Cities around the world using technology for traffic fatalities prevention. From Barcelona to Rio de Janeiro, here are 6 cities making their roads smarter.

Today’s cities are smarter than ever, but there are still many ways technology can help us achieve even more. One area that many cities around the world are trying to improve using technological advances is traffic fatalities. Serious injuries and deaths from traffic-related accidents happen around the world, so many cities are working hard on solutions already.

While cities are generally safer overall, there are also some worrying trends happening. In Europe, traffic-related deaths were steadily decreasing, until 2015, when the trend reversed.  In the US., traffic-related deaths are down in general - but traffic fatalities in urban areas are on the rise. Considering more and more of the population is living in cities, we must find ways to make cities safer and reduce traffic fatalities.

We’ve collected six real-life examples of cities that are incorporating technology to reduce traffic fatalities and become safer and smarter for everyone.


Array of Things (Chicago)

Working with the city of Chicago and the Loop Alliance, the project will install sensors along the city's main streets. These sensors will give them data to get a deeper understanding of how pedestrians and vehicles move around the city. Urban planners and scientists can then use this data to improve traffic safety.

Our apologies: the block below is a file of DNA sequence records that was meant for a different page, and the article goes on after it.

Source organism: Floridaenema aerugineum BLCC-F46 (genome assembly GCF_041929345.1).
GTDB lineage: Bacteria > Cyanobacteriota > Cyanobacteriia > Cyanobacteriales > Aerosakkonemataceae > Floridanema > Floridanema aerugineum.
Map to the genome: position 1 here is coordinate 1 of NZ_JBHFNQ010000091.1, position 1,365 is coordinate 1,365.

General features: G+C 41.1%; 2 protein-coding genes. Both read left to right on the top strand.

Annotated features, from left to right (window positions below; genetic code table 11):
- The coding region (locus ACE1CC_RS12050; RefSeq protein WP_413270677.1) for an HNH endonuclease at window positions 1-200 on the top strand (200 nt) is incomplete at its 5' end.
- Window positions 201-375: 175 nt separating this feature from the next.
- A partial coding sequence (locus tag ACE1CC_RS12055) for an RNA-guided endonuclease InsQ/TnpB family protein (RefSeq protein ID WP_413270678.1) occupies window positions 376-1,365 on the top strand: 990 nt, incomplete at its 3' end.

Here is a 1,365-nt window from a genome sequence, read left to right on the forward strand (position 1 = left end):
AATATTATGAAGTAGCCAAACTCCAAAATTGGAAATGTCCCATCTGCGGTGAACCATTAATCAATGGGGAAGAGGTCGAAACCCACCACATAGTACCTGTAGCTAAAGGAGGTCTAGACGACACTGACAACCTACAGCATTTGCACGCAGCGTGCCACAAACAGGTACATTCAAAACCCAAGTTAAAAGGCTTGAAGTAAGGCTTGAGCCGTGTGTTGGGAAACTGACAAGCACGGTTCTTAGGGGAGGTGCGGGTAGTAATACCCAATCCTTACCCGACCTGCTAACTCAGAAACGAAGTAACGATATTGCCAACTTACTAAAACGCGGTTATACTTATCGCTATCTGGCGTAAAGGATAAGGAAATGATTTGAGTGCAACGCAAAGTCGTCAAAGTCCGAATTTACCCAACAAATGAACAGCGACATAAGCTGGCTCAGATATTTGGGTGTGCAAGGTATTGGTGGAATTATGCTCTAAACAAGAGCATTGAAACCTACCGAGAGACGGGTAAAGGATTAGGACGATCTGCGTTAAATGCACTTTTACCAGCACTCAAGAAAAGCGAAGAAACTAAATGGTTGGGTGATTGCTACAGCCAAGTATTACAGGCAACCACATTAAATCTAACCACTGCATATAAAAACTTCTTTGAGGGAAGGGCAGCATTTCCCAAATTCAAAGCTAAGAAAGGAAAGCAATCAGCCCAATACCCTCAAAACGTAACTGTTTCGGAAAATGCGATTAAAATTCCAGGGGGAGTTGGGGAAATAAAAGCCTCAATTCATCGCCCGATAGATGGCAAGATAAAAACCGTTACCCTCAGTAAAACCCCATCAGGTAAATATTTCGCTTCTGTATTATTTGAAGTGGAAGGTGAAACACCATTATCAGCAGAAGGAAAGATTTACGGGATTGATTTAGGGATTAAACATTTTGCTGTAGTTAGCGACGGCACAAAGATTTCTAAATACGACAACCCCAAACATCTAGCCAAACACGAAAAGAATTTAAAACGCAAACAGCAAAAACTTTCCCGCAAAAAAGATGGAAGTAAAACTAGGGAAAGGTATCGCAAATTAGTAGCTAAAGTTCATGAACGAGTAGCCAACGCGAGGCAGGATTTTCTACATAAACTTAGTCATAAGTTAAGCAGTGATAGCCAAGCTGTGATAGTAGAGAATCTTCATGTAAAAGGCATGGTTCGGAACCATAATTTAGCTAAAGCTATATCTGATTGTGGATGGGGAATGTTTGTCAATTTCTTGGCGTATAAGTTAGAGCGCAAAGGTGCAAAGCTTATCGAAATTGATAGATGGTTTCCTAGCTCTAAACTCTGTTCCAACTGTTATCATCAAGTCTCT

The technology will also help them address issues like urban asthma, flooding, air quality, and climate change.  Lead investigator of Array of Things Charlie Catlett explained, “It’s about creating new streams of data that help us understand and address the most critical urban challenges.”

But this project isn’t limited to just Chicago. The project has also partnered with 9 universities worldwide, including both other cities in the U.S. (Atlanta, New York City, Portland, and Seattle) and abroad in the U.K., Mexico, and the Netherlands.

Vision Zero (worldwide)

Though the first place to incorporate the Vision Zero program was Sweden in 1997, it has since spread worldwide. The aim of the program is to make roads safer by reducing serious injuries and fatalities. Behind it is the philosophy that “Life and health can never be exchanged for other benefits within society.”

Other cities around the world have also adopted similar initiatives, including in the U.S., Canada, the Netherlands, and the U.K.

The way the cities implement the program varies, with some focusing on sensors in traffic signals to conducting spatial analyses on where types of crashes take place, and identifying where to place dedicated bike lanes.

The Netherlands, for instance, used data to figure out where there were dangerous mixes of mass, speed, or direction. Now, they're taking steps to prevent those types of vehicles from mixing. They also work with the idea that their roads should be more forgiving. In other words, when accidents do occur, the outcomes are better.

traffic-fatalities-preventionHudson Yards (New York City)